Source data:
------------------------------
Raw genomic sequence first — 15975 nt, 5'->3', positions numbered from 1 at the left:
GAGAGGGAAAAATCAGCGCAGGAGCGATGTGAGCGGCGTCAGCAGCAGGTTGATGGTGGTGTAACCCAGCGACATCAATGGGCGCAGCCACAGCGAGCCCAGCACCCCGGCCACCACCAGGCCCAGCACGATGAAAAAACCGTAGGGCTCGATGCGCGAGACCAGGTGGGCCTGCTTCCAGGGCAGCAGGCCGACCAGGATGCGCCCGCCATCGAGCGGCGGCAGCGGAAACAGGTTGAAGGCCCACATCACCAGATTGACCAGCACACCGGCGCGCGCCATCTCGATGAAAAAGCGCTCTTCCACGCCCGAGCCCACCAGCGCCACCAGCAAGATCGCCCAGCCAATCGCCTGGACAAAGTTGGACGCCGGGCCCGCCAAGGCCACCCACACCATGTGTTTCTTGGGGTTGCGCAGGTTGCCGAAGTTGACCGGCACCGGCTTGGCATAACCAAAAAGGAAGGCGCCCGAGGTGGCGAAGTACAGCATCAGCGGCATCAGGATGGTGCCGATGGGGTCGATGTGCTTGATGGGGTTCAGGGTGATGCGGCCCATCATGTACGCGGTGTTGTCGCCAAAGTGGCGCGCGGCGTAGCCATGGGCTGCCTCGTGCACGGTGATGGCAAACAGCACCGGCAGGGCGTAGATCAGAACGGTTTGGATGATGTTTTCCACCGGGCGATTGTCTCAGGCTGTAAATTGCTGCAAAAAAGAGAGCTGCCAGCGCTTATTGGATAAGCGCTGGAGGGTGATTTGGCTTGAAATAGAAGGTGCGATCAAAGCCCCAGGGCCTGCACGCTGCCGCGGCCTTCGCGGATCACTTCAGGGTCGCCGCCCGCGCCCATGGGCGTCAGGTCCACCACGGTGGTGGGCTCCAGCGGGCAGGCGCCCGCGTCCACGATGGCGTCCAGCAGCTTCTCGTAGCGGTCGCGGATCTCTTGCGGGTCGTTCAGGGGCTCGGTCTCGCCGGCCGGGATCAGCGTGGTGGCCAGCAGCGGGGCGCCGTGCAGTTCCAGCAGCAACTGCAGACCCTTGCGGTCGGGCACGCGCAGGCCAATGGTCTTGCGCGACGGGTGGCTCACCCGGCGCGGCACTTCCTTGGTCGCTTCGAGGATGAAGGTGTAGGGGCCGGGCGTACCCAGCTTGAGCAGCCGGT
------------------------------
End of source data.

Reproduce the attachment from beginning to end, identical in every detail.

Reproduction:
Raw genomic sequence first — 15975 nt, 5'->3', positions numbered from 1 at the left:
GAGAGGGAAAAATCAGCGCAGGAGCGATGTGAGCGGCGTCAGCAGCAGGTTGATGGTGGTGTAACCCAGCGACATCAATGGGCGCAGCCACAGCGAGCCCAGCACCCCGGCCACCACCAGGCCCAGCACGATGAAAAAACCGTAGGGCTCGATGCGCGAGACCAGGTGGGCCTGCTTCCAGGGCAGCAGGCCGACCAGGATGCGCCCGCCATCGAGCGGCGGCAGCGGAAACAGGTTGAAGGCCCACATCACCAGATTGACCAGCACACCGGCGCGCGCCATCTCGATGAAAAAGCGCTCTTCCACGCCCGAGCCCACCAGCGCCACCAGCAAGATCGCCCAGCCAATCGCCTGGACAAAGTTGGACGCCGGGCCCGCCAAGGCCACCCACACCATGTGTTTCTTGGGGTTGCGCAGGTTGCCGAAGTTGACCGGCACCGGCTTGGCATAACCAAAAAGGAAGGCGCCCGAGGTGGCGAAGTACAGCATCAGCGGCATCAGGATGGTGCCGATGGGGTCGATGTGCTTGATGGGGTTCAGGGTGATGCGGCCCATCATGTACGCGGTGTTGTCGCCAAAGTGGCGCGCGGCGTAGCCATGGGCTGCCTCGTGCACGGTGATGGCAAACAGCACCGGCAGGGCGTAGATCAGAACGGTTTGGATGATGTTTTCCACCGGGCGATTGTCTCAGGCTGTAAATTGCTGCAAAAAAGAGAGCTGCCAGCGCTTATTGGATAAGCGCTGGAGGGTGATTTGGCTTGAAATAGAAGGTGCGATCAAAGCCCCAGGGCCTGCACGCTGCCGCGGCCTTCGCGGATCACTTCAGGGTCGCCGCCCGCGCCCATGGGCGTCAGGTCCACCACGGTGGTGGGCTCCAGCGGGCAGGCGCCCGCGTCCACGATGGCGTCCAGCAGCTTCTCGTAGCGGTCGCGGATCTCTTGCGGGTCGTTCAGGGGCTCGGTCTCGCCGGCCGGGATCAGCGTGGTGGCCAGCAGCGGGGCGCCGTGCAGTTCCAGCAGCAACTGCAGACCCTTGCGGTCGGGCACGCGCAGGCCAATGGTCTTGCGCGACGGGTGGCTCACCCGGCGCGGCACTTCCTTGGTCGCTTCGAGGATGAAGGTGTAGGGGCCGGGCGTACCCAGCTTGAGCAGCCGGT